Visiting Saint Peter's Basilica

A Visit to Christendom's Most Important Church

saint peters basilica photo
••• Saint Peter's Basilica. Maremagnum/The Image Bank/Getty Images

As the mother church of the Catholic faith and the largest church in Christendom, Saint Peter's Basilica is one of the top sights to see in the Vatican City. With its impressive dome, the focal point of Rome's city scape, and gilded treasures, Saint Peter's is without doubt pleasing to the eye. But the church also draws millions of visitors each year because it is the resting place of many former popes including John Paul II and Saint Peter, Christendom's first pope and the founder of the Catholic Church.

Pilgrims also flock to Saint Peter's during religious holidays, such as Christmas and Easter, as the pope performs special masses at the basilica during these times. He gives blessings at Christmas and Easter, as well as his first blessing when he is elected, from the balcony of the central window above the entrances to the atrium.

The 2016 Jubilee of Divine Mercy is also expected to bring big crowds. But even when there aren't any special events in session, the Basilica can get very crowded. The best time to visit without crowds is usually in the early morning, from 7 to 9 AM.

Saint Peter's Basilica Visiting Information

Location: Piazza San Pietro (Saint Peter's Square). To arrive by public transportation, take the Metropolitana Line A to the Ottaviano “San Pietro” stop.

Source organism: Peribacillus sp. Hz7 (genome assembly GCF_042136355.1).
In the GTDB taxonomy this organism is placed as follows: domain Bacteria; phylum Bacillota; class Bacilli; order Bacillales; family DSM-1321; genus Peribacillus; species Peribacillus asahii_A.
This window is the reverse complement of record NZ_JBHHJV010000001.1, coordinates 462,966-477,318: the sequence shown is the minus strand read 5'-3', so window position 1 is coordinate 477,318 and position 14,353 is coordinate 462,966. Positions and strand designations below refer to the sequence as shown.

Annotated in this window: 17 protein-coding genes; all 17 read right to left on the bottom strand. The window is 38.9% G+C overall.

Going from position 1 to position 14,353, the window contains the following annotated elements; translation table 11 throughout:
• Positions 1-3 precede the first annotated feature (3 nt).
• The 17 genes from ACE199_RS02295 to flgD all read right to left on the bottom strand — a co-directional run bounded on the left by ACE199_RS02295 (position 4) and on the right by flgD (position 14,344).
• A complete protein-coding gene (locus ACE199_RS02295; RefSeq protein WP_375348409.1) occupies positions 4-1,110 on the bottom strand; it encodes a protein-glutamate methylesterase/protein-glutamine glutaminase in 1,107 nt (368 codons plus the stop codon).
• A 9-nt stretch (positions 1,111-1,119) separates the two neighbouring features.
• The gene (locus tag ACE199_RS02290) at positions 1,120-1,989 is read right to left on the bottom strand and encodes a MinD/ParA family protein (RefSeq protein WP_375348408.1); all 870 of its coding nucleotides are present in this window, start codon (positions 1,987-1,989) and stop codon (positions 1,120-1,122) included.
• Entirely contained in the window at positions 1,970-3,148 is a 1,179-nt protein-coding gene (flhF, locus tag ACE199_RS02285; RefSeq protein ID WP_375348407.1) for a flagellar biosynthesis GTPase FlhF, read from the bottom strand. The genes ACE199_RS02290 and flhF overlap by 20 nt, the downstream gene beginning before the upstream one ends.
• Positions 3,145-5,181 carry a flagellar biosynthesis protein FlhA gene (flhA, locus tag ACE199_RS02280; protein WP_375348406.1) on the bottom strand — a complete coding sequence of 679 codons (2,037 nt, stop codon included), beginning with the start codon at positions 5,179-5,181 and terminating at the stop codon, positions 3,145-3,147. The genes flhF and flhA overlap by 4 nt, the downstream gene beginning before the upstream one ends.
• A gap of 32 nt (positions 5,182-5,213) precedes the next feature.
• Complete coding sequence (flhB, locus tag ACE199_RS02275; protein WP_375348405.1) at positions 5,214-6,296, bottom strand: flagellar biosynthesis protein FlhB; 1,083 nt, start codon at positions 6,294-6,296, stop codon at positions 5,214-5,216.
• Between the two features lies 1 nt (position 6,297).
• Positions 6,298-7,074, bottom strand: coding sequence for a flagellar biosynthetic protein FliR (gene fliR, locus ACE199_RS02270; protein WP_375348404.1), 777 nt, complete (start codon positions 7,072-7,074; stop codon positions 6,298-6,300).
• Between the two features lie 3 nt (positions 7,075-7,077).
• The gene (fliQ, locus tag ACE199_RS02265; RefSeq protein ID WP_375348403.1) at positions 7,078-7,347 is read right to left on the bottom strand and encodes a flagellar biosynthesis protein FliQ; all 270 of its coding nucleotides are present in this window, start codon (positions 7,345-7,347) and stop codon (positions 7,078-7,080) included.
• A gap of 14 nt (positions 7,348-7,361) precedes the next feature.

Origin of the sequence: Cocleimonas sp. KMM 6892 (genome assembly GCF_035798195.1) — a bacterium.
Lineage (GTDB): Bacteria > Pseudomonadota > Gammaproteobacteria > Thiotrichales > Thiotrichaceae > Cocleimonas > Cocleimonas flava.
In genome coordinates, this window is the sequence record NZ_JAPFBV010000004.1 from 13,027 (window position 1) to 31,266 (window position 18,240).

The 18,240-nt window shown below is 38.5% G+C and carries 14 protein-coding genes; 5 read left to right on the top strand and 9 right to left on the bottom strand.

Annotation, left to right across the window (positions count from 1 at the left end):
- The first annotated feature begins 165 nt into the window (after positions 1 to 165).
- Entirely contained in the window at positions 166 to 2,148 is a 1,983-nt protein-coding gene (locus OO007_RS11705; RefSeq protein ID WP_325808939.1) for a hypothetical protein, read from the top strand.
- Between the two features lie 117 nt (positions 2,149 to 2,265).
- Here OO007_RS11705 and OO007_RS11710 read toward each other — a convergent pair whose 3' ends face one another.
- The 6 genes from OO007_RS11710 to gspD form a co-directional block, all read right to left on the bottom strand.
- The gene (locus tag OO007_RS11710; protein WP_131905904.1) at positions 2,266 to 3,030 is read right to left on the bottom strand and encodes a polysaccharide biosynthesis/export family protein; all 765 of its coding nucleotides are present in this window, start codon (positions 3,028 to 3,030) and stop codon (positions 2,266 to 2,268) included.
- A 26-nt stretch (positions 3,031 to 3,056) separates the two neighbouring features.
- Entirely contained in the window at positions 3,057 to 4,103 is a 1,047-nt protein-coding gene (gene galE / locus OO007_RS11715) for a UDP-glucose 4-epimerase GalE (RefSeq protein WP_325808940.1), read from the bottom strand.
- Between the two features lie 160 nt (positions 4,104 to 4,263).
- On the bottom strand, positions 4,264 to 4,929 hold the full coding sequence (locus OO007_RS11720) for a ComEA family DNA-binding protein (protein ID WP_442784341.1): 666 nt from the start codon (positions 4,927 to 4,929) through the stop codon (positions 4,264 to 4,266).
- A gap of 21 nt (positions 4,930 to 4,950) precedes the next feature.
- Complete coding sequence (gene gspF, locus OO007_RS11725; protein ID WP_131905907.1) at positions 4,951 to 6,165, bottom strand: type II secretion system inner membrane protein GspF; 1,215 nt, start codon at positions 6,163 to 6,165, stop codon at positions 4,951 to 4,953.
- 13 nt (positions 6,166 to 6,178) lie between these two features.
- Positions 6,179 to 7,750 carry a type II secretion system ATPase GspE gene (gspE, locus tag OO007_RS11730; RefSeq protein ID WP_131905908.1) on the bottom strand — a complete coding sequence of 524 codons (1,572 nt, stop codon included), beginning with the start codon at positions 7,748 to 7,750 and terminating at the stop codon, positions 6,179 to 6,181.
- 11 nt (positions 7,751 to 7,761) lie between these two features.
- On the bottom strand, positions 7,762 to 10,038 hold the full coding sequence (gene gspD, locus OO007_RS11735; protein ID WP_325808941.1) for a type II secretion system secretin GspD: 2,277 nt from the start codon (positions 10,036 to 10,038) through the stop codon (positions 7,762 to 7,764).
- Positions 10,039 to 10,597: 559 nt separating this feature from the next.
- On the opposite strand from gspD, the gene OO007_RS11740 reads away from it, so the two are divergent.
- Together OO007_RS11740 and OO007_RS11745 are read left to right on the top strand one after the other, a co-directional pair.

Hours: Open daily, 7AM - 7PM.

Admission: Free, no ticket required

Cupola: Visiting hours are 8AM - 5PM, open until 6PM April 1 - September 30.

A ticket costs 6 euro (2016) if you climb the steps (551) only or taking the elevator plus 320 steps costs 8 euro (2016).

Information: Check the Saint Peter's Basilica website for current hours and other information. Tel. (0039) 06-6988-4466 (0039) 06-6988-4866

Important Tip: Visitors who are not dressed in the appropriate attire will not be allowed entry into the basilica.

Refrain from wearing shorts, short skirts, or sleeveless shirts when you're visiting Saint Peter's and/or bring a shawl or other cover-up.

Saint Peter's Basilica History

Saint Peter's was built at the site of a 4th century Church dedicated to Saint Peter, at the spot where he was believed to be buried. Pope Julius II had the original church destroyed and the much larger, new one built in the early 16th century. Construction lasted from 1506 - 1626 and an inscription on the facade says it was completed under Pope Paul V.

Bramante made the first plans for the main dome of Saint Peter's, inspired by the dome of the Pantheon, but it was Michelangelo who created the design after Bramante died.

When you enter the Basilica, look at the floor where you'll see marks comparing its length with some of the other churches that are among the world's largest. The bronze Holy Door at the entrance is only opened at the start of a Jubilee year and closed at the year's end.

Is Saint Peter's Basilica a Cathedral?

A cathedral is the seat of a bishop but Saint Peter's does not have a bishop. People often mistakenly think that Saint Peter's is the cathedral of Rome, however Rome's cathedral is Saint John Lateran (San Giovanni in Laterano), one of the Papal Churches.

The other 2 Papal Churches in Rome are the Basilica of Santa Maria Maggiore and Saint Paul Outside the Walls.

This article has been edited and updated by Martha Bakerjian.